The Unsung Heroes
January 23, 2017
You’re in the car. Catchy-yet-unintelligible song comes on. You don’t know the words. It doesn’t matter! You belt out, something something! Heart beat…something…automotive!…Mmmm… I! Decline! IT’S THE END OF THE WORLD AS WE KNOW IT!
Seafood is kind of like that, too. Ocean…something something… boat, person…la la… FISH IS ON MY PLATE!
Maybe you eventually look up the lyrics, and gosh, they’re fascinating (Soviet leaders and jelly beans…?). Likewise, the something something lyrics between ocean and plate are mostly unknown and pretty interesting.
Here are some of the lyrics of seafood, because we all know the chorus. (Fish is on my plate!)
In the case of wild-caught marine critters like shrimp, yes, it starts in the ocean. Once resource managers okay the opening of the season, fishers catch shrimp, keep it cold on their boats, and head home.
Once fishers reach a dock, they report their catch to those same resource managers in order to monitor populations.
Then, some fishers will sell their catch directly to individuals or nearby markets.
However, if they’ve got thousands of pounds, fishers may sell their catch to a processor.
The vast majority of people don’t have access to fresh shrimp, which is why you should go hug a processor right now. “Processing” doesn’t sound as romantic as buying direct from the boat, but because fish and shellfish go bad fast, processors get fresh seafood to wherever you are through the magic of freezing temperatures
A century-plus ago, processing equaled workers chucking guts and shells, putting the good stuff on ice so it could travel further without spoiling, or they canned it. That’s it.
These days, processing includes machines that do everything but read you a bedtime story, while workers monitor quality, do delicate tasks by hand, and keep everything kosher with food safety laws. Processing is so advanced that seafood can travel thousands of miles and be the same quality as straight-off-the-boat pickings. Note: CAN be, not WILL be. It all depends from whom you’re buying.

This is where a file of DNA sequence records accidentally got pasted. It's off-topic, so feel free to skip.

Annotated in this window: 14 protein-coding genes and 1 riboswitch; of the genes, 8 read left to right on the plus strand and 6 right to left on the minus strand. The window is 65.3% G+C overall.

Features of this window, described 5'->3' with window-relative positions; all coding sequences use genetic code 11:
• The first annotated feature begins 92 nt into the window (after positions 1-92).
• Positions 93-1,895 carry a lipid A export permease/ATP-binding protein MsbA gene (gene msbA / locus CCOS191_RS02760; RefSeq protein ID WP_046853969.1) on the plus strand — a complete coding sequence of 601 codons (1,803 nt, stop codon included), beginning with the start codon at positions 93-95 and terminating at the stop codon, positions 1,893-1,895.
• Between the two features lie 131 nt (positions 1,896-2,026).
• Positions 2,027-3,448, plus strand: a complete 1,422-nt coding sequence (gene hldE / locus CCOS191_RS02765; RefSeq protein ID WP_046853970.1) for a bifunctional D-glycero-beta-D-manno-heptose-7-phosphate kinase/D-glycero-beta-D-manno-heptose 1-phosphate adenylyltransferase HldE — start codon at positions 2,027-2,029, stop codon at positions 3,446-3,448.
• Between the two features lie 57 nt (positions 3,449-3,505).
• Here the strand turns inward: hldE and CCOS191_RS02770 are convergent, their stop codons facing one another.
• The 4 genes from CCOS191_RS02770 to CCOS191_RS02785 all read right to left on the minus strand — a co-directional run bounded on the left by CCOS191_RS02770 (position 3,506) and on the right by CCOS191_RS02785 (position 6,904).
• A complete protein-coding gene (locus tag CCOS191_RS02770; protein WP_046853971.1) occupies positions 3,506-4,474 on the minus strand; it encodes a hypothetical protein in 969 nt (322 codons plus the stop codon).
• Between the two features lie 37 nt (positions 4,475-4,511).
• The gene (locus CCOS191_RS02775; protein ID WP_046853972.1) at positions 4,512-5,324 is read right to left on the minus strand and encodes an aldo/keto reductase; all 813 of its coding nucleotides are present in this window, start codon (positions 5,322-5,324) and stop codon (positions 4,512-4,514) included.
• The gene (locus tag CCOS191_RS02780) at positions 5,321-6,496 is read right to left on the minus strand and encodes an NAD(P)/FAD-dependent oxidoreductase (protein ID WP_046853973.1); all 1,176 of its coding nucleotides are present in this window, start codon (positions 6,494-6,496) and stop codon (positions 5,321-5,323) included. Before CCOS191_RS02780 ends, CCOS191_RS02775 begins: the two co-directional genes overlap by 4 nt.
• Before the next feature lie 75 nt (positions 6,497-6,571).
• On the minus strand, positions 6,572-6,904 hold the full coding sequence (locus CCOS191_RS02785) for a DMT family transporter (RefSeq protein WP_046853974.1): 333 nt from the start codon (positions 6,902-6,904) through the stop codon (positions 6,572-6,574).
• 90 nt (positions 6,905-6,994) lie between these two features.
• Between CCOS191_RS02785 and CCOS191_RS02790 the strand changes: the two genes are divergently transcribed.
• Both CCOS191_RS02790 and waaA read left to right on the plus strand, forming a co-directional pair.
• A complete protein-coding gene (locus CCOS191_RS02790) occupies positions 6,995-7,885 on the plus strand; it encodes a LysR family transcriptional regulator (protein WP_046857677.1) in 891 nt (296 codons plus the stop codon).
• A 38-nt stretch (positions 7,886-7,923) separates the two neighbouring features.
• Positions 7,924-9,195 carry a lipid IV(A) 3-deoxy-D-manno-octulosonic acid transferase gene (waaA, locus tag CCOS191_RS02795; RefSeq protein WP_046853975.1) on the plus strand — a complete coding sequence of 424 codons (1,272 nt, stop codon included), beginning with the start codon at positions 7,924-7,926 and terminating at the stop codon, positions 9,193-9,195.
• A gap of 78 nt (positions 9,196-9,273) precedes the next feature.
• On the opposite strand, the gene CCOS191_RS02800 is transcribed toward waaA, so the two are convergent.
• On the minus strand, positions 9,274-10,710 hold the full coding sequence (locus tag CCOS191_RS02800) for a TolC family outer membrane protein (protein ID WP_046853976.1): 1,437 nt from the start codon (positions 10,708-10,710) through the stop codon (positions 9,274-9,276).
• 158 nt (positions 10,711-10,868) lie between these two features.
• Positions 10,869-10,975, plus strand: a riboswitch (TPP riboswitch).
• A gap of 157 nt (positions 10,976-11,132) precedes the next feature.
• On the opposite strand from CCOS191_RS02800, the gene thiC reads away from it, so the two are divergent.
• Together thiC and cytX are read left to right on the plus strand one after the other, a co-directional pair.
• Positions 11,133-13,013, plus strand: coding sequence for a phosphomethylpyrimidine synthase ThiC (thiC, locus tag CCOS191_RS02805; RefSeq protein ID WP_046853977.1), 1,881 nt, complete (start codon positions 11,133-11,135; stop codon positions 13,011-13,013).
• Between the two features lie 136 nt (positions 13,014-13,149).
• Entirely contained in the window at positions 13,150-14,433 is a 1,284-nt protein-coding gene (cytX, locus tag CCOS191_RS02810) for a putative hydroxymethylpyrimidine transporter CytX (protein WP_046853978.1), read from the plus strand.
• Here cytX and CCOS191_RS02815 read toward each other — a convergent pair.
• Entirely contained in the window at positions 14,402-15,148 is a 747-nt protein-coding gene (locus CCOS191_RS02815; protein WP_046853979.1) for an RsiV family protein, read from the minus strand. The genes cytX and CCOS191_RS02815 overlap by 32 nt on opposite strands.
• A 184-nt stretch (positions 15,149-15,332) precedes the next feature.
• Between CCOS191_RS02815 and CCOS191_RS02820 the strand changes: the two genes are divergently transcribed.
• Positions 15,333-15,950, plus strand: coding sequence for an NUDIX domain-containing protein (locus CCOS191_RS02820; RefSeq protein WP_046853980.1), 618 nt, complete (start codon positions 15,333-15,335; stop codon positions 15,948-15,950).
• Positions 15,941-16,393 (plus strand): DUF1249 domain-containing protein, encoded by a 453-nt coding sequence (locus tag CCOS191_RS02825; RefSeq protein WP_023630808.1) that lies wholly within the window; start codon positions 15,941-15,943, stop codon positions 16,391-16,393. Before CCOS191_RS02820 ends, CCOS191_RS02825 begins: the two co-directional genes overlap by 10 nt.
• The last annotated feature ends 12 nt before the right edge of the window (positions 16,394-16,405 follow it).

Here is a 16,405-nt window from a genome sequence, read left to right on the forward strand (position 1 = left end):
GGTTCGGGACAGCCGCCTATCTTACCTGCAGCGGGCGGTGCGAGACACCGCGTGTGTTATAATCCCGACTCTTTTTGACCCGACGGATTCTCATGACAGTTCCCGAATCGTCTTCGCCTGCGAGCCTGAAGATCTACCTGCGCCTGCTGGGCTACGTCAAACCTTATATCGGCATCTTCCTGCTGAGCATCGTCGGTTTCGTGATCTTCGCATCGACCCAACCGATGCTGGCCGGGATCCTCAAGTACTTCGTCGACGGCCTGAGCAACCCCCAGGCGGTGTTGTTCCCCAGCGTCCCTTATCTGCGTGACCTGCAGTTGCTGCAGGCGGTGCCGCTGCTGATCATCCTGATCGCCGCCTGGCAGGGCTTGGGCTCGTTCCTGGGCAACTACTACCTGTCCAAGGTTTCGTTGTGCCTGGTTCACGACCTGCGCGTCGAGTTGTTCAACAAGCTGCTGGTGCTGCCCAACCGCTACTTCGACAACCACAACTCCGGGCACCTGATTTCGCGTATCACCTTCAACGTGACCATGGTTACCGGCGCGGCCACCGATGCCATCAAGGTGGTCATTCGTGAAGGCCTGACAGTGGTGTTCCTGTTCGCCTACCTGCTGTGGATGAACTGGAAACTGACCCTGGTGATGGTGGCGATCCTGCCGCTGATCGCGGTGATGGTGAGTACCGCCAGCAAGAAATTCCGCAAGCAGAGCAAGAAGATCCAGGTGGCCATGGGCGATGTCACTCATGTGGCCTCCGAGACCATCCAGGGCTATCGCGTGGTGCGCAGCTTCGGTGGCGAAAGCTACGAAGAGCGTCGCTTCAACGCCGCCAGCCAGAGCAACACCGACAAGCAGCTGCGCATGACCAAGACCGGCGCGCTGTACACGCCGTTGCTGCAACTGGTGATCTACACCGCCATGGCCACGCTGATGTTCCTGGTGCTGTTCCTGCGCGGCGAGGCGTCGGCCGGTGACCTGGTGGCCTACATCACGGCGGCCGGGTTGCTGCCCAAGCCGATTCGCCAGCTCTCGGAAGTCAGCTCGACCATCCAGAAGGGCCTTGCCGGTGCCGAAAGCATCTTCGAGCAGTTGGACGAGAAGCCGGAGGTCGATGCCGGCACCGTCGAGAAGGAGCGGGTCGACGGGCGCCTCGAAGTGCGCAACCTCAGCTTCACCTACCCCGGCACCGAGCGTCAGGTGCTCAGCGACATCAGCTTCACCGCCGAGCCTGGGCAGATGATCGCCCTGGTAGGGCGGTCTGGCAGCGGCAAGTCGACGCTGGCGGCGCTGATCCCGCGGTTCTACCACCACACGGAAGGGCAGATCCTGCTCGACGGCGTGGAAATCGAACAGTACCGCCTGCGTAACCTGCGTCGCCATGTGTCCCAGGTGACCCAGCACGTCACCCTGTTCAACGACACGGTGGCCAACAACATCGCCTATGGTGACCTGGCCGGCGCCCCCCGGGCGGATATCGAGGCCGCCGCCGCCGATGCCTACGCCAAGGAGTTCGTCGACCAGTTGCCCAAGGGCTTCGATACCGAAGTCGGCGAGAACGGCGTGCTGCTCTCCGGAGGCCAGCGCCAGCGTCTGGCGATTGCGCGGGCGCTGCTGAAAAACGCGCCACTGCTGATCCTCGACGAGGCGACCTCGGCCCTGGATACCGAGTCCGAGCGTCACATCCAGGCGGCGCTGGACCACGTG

Then other really important stuff happens that deserves its own post, but long story short, various forms of shrimp (you name it–heads on, peeled, deveined, cooked, butterflied, IQF, block frozen etc.) begin to make its way towards consumers.
It might take a couple more detours, though, before it hits the table. There are companies that buy “minimally processed” shrimp (i.e. only cleaned and frozen) and then fancy it up and sell it in grocery stores under their brand.
Restaurants both large and small will often buy direct from processors; then, it’s on to diners.
Some processors supply to grocers using their own brand, usually in freezer bags, or it goes to a fishmonger’s counter as thawed fresh/“previously frozen.”
Typically, it’s the stuff between the ocean and ↑ this step where people draw a blank and start mumbling.
So why have I bored you with all this information? A couple reasons:
- The Gulf States’ domestic seafood industry generates nearly 80,000 jobs, of which 28,000 are commercial fishers
- That means 50,000+ people are the unsung heroes in the forgotten lyrics of fish is on my plate!
- Understanding that simple exchanges, like buying a bag of frozen shrimp, have hidden depths might help people appreciate domestic seafood a bit more
The next time you pick up a bag of domestic shrimp at the store, don’t just salivate at the impending meal; feel good about the industry you’re supporting. I have no doubt that they appreciate you.
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